“Learning permaculture is one of those cyclical patterns, each time you go round it’s like a year: every summer is different from the summer before, you’re a bit older and wiser, it’s a different environment. It’s been really fascinating.”
Delldint chatted to PA volunteer Julia about her approach to teaching permaculture online and how she makes use of her suburban block as a permaculture canvas for the public. She also gives us a VIP tour of her amazing garden.
PA Member and volunteer Delldint Megan Fleming is a permaculture educator and Shiatsu therapist based in Blackburn, Melbourne. She runs PDC’s and various workshops, which continue through lockdown, and you can follow her updates from her Facebook page. She has a thriving permaculture share house and garden as shown in the video below.
So I thought I’d start in the past: where did this all start, how did you discover permaculture and who first inspired you?
I first heard about permaculture many years ago, because someone I knew had been a permie. At that stage, people waved the permie manual and it was just full of technical jargon: so at that point, I was sure it was good but it just wasn’t for me (yet!). I had a big journey of lots of other things about myself after that. I didn’t know that I was on the autism spectrum, I didn’t know why my life was so difficult. I went on and had a family, I have four children, and I had to do all of those things first. Fast forward 30 years, and I saw someone interesting on Facebook, Tamara Griffiths. She had bangled her car and needed to fix it fast, so offered a permaculture walk and talk for $200. So I gave this to my boyfriend as a birthday present, and I trailed around listening to everything she said, hanging onto every word. And at the end she noticed that I seemed really interested, and suggested that I do a permaculture design course. Even though I was busy and couldn’t afford it at the time, she said we could work it out: it would be one day per week and I could pay in instalments. I remember she said: “Some people are meant to do it, I have a hunch that you’re one of those people”. I gave it a go and I was instantly hooked: these were my people, this was where I was meant to do be. I was taught by Taj Scicluna and Tamara. Tuesday nights were the best nights of my week. I didn’t want it to end, so I did the course again and then again as a trainee permaculture teacher! So, I did the course twice more, and Tamara mentored me.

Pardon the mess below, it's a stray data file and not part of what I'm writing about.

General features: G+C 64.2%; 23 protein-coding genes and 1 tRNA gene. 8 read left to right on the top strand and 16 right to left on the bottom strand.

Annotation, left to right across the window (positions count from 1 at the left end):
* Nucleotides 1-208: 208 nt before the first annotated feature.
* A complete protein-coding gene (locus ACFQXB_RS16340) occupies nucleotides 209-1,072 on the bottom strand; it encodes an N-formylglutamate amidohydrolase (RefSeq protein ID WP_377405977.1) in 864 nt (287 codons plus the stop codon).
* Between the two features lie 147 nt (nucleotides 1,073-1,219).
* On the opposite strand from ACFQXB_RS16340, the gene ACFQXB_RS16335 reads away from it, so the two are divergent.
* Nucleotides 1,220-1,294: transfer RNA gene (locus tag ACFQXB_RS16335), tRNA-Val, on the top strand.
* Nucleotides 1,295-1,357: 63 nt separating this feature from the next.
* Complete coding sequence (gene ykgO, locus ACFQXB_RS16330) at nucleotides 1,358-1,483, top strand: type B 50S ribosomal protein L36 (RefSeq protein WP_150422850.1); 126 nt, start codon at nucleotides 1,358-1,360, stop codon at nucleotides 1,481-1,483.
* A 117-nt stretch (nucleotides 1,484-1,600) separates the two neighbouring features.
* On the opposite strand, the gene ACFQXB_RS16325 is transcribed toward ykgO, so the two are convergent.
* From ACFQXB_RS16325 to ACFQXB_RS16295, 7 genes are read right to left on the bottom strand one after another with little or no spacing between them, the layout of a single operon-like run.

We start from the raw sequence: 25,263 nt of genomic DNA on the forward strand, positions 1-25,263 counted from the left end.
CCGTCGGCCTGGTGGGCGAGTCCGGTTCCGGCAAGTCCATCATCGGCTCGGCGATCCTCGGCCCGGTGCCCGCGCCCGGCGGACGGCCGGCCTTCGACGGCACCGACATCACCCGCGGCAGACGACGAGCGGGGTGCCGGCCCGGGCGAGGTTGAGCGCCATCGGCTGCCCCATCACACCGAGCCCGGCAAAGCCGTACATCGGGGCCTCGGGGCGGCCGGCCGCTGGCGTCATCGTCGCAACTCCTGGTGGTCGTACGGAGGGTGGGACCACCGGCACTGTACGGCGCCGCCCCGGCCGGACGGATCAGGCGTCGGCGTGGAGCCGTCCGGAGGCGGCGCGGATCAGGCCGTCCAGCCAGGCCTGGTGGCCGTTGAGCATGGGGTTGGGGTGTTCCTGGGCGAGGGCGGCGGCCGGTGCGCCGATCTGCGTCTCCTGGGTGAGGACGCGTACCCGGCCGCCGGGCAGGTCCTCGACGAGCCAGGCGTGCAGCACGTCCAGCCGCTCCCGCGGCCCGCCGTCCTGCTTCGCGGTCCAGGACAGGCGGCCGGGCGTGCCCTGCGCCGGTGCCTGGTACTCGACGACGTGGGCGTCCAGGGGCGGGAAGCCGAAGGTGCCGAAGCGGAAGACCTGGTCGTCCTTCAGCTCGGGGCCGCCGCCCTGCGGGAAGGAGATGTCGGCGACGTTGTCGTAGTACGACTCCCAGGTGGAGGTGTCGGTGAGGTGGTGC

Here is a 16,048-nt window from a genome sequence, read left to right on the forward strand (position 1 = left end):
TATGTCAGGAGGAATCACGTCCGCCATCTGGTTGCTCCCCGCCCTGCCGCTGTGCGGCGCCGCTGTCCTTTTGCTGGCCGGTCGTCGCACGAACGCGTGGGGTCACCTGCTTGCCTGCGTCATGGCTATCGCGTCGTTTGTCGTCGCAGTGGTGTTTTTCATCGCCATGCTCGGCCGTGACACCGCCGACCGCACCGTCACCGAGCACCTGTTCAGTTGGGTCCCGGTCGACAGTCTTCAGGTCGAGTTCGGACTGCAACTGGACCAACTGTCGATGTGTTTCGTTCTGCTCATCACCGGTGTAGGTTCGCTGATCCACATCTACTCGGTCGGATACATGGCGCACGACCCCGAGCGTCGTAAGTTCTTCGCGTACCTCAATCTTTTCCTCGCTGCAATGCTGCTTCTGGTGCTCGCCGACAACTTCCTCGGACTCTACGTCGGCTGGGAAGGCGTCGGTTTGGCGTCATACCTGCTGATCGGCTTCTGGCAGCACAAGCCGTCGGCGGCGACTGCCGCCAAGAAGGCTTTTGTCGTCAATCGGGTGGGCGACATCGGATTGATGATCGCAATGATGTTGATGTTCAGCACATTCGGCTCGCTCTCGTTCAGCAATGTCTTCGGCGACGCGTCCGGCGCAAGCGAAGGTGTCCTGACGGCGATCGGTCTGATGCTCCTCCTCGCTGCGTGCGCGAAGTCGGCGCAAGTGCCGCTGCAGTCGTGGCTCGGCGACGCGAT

Has your understanding of permaculture changed since then, or has it stayed pretty constant?
It’s like something I’ve always known. But, I’m now teaching my seventh PDC. I did It once as a student and twice as a trainee teacher: this is now the 10th time I’ve gone over it. Every time I do it, I learn it differently, I know it deeper, I understand it more. Learning permaculture is one of those cyclical patterns, each time you go round it’s like a year: every summer is different from the summer before, you’re a bit older and wiser, it’s a different environment. It’s been really fascinating.
What is your approach to permaculture teaching now?